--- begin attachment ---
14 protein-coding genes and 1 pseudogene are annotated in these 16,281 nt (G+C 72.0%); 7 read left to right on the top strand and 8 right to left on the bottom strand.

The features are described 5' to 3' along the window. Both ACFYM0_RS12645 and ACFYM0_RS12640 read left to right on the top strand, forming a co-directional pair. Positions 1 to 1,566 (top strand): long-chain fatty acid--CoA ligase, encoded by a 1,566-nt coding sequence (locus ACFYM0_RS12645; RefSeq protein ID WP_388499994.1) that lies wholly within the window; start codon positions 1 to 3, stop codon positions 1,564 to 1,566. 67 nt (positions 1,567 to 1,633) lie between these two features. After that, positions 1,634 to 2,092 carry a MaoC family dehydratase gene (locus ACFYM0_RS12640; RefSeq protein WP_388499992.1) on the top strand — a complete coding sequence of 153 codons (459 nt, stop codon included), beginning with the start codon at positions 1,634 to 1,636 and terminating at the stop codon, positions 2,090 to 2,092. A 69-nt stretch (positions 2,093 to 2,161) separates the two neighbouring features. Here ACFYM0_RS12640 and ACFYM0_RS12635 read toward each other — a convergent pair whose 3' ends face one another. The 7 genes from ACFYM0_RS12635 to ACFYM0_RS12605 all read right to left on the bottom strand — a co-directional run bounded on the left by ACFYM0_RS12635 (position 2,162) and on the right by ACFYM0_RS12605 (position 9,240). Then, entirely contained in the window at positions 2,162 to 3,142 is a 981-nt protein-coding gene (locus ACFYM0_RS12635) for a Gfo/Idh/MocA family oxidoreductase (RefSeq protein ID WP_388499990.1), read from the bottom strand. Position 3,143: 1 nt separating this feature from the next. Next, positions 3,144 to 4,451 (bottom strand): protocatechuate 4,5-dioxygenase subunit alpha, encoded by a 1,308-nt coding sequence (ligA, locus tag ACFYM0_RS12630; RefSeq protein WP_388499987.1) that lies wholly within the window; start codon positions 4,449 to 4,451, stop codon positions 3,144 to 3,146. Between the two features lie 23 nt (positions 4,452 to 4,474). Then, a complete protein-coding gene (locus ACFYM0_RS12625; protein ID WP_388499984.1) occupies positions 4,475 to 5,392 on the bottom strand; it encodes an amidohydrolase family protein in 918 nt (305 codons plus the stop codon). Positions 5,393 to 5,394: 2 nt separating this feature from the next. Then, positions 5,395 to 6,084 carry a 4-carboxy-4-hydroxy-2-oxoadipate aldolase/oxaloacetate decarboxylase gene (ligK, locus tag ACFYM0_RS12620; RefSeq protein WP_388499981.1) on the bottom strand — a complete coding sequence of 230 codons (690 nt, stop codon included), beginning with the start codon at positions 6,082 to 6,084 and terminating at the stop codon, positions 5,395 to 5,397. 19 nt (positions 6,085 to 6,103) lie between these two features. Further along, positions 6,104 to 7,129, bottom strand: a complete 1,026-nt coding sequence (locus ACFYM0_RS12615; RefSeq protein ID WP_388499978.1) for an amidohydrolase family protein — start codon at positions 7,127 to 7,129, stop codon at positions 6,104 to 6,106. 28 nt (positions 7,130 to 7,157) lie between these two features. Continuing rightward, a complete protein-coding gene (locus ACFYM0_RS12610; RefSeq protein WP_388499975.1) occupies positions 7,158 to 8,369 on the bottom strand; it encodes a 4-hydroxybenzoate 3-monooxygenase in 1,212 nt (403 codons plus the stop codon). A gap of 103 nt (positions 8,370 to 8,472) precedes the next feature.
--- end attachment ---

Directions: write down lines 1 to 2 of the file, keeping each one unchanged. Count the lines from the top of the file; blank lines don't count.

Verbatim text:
14 protein-coding genes and 1 pseudogene are annotated in these 16,281 nt (G+C 72.0%); 7 read left to right on the top strand and 8 right to left on the bottom strand.

The features are described 5' to 3' along the window. Both ACFYM0_RS12645 and ACFYM0_RS12640 read left to right on the top strand, forming a co-directional pair. Positions 1 to 1,566 (top strand): long-chain fatty acid--CoA ligase, encoded by a 1,566-nt coding sequence (locus ACFYM0_RS12645; RefSeq protein ID WP_388499994.1) that lies wholly within the window; start codon positions 1 to 3, stop codon positions 1,564 to 1,566. 67 nt (positions 1,567 to 1,633) lie between these two features. After that, positions 1,634 to 2,092 carry a MaoC family dehydratase gene (locus ACFYM0_RS12640; RefSeq protein WP_388499992.1) on the top strand — a complete coding sequence of 153 codons (459 nt, stop codon included), beginning with the start codon at positions 1,634 to 1,636 and terminating at the stop codon, positions 2,090 to 2,092. A 69-nt stretch (positions 2,093 to 2,161) separates the two neighbouring features. Here ACFYM0_RS12640 and ACFYM0_RS12635 read toward each other — a convergent pair whose 3' ends face one another. The 7 genes from ACFYM0_RS12635 to ACFYM0_RS12605 all read right to left on the bottom strand — a co-directional run bounded on the left by ACFYM0_RS12635 (position 2,162) and on the right by ACFYM0_RS12605 (position 9,240). Then, entirely contained in the window at positions 2,162 to 3,142 is a 981-nt protein-coding gene (locus ACFYM0_RS12635) for a Gfo/Idh/MocA family oxidoreductase (RefSeq protein ID WP_388499990.1), read from the bottom strand. Position 3,143: 1 nt separating this feature from the next. Next, positions 3,144 to 4,451 (bottom strand): protocatechuate 4,5-dioxygenase subunit alpha, encoded by a 1,308-nt coding sequence (ligA, locus tag ACFYM0_RS12630; RefSeq protein WP_388499987.1) that lies wholly within the window; start codon positions 4,449 to 4,451, stop codon positions 3,144 to 3,146. Between the two features lie 23 nt (positions 4,452 to 4,474). Then, a complete protein-coding gene (locus ACFYM0_RS12625; protein ID WP_388499984.1) occupies positions 4,475 to 5,392 on the bottom strand; it encodes an amidohydrolase family protein in 918 nt (305 codons plus the stop codon). Positions 5,393 to 5,394: 2 nt separating this feature from the next. Then, positions 5,395 to 6,084 carry a 4-carboxy-4-hydroxy-2-oxoadipate aldolase/oxaloacetate decarboxylase gene (ligK, locus tag ACFYM0_RS12620; RefSeq protein WP_388499981.1) on the bottom strand — a complete coding sequence of 230 codons (690 nt, stop codon included), beginning with the start codon at positions 6,082 to 6,084 and terminating at the stop codon, positions 5,395 to 5,397. 19 nt (positions 6,085 to 6,103) lie between these two features. Further along, positions 6,104 to 7,129, bottom strand: a complete 1,026-nt coding sequence (locus ACFYM0_RS12615; RefSeq protein ID WP_388499978.1) for an amidohydrolase family protein — start codon at positions 7,127 to 7,129, stop codon at positions 6,104 to 6,106. 28 nt (positions 7,130 to 7,157) lie between these two features. Continuing rightward, a complete protein-coding gene (locus ACFYM0_RS12610; RefSeq protein WP_388499975.1) occupies positions 7,158 to 8,369 on the bottom strand; it encodes a 4-hydroxybenzoate 3-monooxygenase in 1,212 nt (403 codons plus the stop codon). A gap of 103 nt (positions 8,370 to 8,472) precedes the next feature.